Murder suspect tried to buy rifle

Attempt blocked, but FBI alerted

Staff WriterJune 27, 2009 

— On the day an elderly woman was found shot to death in her southern Wake County home, the FBI alerted Wake County probation officials that the man accused of killing her tried to buy a gun at a local pawn shop.

Because Michael Thomas Clark Jr., 37, was on probation for a drug offense, the purchase at Carolina Jewelry and Pawn was denied, according to court records.

Staff members at the South Saunders Street pawn shop couldn't recall Friday what day Clark tried to buy the gun. Spokespersons for the FBI division that handles background checks for firearms could not say Friday whether Clark had tried to buy the gun Monday, or if it had been in the days leading up to the woman's death.

Clark, 37, is the only named suspect in the killing of Paula Evelyn McCance, 83, who was found shot to death in her home Monday afternoon by her sister. He was arrested late Thursday night and appeared briefly in court Friday, where he requested a court-appointed lawyer to represent him. Several members of McCance's family came to court but declined to talk about her death.

Wake Sheriff Donnie Harrison, whose office is investigating the case, said he thinks Clark broke into the home to rob McCance.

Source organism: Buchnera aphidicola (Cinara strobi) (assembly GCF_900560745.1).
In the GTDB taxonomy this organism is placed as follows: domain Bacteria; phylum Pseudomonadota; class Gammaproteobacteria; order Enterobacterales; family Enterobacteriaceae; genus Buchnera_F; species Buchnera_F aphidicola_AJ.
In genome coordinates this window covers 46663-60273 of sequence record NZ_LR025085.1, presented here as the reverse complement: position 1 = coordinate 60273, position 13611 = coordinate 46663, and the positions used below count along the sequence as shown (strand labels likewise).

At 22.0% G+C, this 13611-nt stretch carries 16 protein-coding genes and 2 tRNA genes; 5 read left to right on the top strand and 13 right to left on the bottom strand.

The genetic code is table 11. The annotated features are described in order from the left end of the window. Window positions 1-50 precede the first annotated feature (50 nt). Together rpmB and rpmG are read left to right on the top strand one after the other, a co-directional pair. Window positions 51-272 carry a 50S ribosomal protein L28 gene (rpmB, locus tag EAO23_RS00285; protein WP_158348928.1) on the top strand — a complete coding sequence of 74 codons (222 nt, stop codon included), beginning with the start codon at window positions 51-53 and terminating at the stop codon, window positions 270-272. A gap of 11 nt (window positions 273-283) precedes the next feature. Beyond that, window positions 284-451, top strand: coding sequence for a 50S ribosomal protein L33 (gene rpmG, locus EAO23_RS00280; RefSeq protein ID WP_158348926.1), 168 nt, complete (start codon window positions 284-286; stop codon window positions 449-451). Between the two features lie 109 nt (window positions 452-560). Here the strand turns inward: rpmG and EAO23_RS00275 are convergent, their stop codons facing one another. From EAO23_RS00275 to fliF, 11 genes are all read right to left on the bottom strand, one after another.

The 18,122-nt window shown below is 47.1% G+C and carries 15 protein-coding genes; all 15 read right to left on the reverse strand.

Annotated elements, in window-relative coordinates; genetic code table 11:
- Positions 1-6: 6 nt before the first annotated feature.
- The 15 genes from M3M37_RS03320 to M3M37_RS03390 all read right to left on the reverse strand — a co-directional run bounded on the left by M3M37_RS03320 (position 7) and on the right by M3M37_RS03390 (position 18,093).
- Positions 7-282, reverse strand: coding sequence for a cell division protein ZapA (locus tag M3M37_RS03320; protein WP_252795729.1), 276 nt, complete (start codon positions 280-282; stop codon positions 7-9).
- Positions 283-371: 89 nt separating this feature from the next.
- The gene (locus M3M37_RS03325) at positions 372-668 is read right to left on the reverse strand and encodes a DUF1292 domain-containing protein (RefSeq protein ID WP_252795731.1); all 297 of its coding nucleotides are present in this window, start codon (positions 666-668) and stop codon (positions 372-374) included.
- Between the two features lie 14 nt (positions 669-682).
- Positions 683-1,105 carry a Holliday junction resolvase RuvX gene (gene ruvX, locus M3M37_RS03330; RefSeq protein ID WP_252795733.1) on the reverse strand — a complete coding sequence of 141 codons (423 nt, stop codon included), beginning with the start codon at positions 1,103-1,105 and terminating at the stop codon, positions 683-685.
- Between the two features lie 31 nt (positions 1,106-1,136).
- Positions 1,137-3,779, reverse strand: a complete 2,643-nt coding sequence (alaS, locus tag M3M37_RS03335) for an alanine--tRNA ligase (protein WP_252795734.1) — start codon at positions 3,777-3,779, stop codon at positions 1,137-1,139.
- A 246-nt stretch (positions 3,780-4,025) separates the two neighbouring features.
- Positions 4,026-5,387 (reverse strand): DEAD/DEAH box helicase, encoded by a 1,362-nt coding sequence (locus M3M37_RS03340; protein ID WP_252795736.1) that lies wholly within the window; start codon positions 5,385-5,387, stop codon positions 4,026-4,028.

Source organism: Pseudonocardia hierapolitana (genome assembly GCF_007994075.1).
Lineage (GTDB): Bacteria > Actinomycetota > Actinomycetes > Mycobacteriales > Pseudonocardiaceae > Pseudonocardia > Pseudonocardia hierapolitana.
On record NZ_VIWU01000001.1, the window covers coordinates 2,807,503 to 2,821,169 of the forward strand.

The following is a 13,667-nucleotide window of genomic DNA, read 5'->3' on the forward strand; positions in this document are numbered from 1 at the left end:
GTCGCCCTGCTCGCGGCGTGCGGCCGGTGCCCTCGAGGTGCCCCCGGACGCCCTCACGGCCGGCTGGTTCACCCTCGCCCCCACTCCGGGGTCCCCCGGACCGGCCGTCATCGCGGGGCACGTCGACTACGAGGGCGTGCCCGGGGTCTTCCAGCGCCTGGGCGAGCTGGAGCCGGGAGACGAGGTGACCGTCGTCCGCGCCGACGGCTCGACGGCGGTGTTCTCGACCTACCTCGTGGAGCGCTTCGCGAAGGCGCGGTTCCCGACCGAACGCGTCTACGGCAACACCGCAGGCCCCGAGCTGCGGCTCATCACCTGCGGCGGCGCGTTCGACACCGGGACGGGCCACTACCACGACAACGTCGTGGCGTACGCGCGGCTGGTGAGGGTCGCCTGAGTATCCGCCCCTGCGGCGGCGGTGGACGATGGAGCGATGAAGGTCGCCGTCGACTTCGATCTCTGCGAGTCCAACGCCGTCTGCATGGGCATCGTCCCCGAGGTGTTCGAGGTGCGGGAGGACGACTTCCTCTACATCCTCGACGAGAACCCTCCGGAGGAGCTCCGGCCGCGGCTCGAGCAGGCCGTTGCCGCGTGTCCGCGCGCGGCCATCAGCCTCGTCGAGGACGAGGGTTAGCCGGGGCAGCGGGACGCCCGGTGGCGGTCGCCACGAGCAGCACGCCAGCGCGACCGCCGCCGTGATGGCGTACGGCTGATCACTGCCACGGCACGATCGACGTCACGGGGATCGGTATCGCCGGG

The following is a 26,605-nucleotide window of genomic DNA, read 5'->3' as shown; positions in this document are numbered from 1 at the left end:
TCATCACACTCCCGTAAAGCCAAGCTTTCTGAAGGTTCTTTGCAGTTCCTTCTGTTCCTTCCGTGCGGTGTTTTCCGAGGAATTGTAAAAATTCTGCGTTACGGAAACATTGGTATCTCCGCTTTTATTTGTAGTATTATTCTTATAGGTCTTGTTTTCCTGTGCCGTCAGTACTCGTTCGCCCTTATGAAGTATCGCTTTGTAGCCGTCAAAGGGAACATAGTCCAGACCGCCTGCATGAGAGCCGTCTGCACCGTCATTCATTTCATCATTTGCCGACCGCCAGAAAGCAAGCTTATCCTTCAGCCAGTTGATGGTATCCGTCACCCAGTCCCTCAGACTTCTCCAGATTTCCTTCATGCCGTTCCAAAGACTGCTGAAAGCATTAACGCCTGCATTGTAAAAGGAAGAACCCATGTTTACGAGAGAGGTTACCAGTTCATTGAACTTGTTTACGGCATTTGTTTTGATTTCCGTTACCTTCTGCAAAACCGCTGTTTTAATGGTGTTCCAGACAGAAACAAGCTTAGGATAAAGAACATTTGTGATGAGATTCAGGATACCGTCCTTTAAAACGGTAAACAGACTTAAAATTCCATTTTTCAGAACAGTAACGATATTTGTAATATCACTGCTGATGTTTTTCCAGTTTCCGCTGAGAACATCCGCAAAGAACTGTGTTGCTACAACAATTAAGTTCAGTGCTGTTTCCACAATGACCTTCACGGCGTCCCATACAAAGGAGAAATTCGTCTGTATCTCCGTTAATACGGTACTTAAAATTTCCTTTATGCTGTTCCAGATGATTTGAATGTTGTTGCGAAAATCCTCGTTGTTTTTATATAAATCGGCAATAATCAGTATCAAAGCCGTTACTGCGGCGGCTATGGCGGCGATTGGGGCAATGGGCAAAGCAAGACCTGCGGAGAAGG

Clark stayed off and on in a mobile home behind McCance's home on Rock Service Station Road, Harrison said. Family members described how they discovered her in her bed, with blood on her home's walls and the furniture splayed about as if she'd been robbed.

Her Pontiac was also stolen, and Clark is accused of stealing the car, her purse, a garage door opener and her cell phone, according to arrest warrants. Sheriff's investigators think Clark broke into the home between 9:10 p.m. Sunday and 2:30 a.m. Monday, according to arrest warrants.

Heroin use charges

Clark was on probation for a conviction last June for charges related to heroin use. His Wake probation officer received a call Monday from the FBI division that oversees background checks for gun purchases, indicating that Clark had tried to buy a rifle from the pawn shop. The probation officer received the message on Tuesday and began the process of revoking Clark's probation, said Keith Acree, spokesman for the state Department of Correction.

It was not until Clark was arrested Thursday that the probation department learned he was a murder suspect.

Clark had missed three office visits with his probation officer since he was put on probation last year and had not seen the officer since April 17.

He missed a mid-June appointment, but Acree said that didn't raise flags with the office until they got the call about the attempted gun purchase.

The probation officer tried to contact Clark and then began the process of revoking his probation when contact with Clark wasn't made, Acree said.

"We knew he was trying to buy a gun," Acree said. "The gun was a big concern, not the missed appointments."

Sarah.ovaska@newsobserver.com or 919-829-4622

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